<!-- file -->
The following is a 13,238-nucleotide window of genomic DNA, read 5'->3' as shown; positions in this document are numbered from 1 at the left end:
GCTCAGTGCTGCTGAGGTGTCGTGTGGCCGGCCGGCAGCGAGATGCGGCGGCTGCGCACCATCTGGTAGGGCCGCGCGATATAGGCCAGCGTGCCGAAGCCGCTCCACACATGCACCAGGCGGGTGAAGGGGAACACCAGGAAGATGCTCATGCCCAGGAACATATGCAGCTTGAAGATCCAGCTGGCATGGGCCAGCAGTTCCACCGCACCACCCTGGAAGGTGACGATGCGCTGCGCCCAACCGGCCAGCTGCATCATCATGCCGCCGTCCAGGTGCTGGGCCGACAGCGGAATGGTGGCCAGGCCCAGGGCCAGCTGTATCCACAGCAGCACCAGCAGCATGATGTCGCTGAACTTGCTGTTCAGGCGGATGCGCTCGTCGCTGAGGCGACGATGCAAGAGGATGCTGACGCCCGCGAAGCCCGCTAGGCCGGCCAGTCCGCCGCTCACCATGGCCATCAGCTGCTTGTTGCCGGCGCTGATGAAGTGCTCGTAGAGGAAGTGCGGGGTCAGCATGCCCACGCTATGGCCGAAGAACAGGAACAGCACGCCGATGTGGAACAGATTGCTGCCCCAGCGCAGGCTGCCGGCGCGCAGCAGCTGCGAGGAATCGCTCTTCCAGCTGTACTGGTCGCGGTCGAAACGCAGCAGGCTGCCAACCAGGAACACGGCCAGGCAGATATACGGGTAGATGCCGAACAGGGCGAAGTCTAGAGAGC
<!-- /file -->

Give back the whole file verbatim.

The following is a 13,238-nucleotide window of genomic DNA, read 5'->3' as shown; positions in this document are numbered from 1 at the left end:
GCTCAGTGCTGCTGAGGTGTCGTGTGGCCGGCCGGCAGCGAGATGCGGCGGCTGCGCACCATCTGGTAGGGCCGCGCGATATAGGCCAGCGTGCCGAAGCCGCTCCACACATGCACCAGGCGGGTGAAGGGGAACACCAGGAAGATGCTCATGCCCAGGAACATATGCAGCTTGAAGATCCAGCTGGCATGGGCCAGCAGTTCCACCGCACCACCCTGGAAGGTGACGATGCGCTGCGCCCAACCGGCCAGCTGCATCATCATGCCGCCGTCCAGGTGCTGGGCCGACAGCGGAATGGTGGCCAGGCCCAGGGCCAGCTGTATCCACAGCAGCACCAGCAGCATGATGTCGCTGAACTTGCTGTTCAGGCGGATGCGCTCGTCGCTGAGGCGACGATGCAAGAGGATGCTGACGCCCGCGAAGCCCGCTAGGCCGGCCAGTCCGCCGCTCACCATGGCCATCAGCTGCTTGTTGCCGGCGCTGATGAAGTGCTCGTAGAGGAAGTGCGGGGTCAGCATGCCCACGCTATGGCCGAAGAACAGGAACAGCACGCCGATGTGGAACAGATTGCTGCCCCAGCGCAGGCTGCCGGCGCGCAGCAGCTGCGAGGAATCGCTCTTCCAGCTGTACTGGTCGCGGTCGAAACGCAGCAGGCTGCCAACCAGGAACACGGCCAGGCAGATATACGGGTAGATGCCGAACAGGGCGAAGTCTAGAGAGC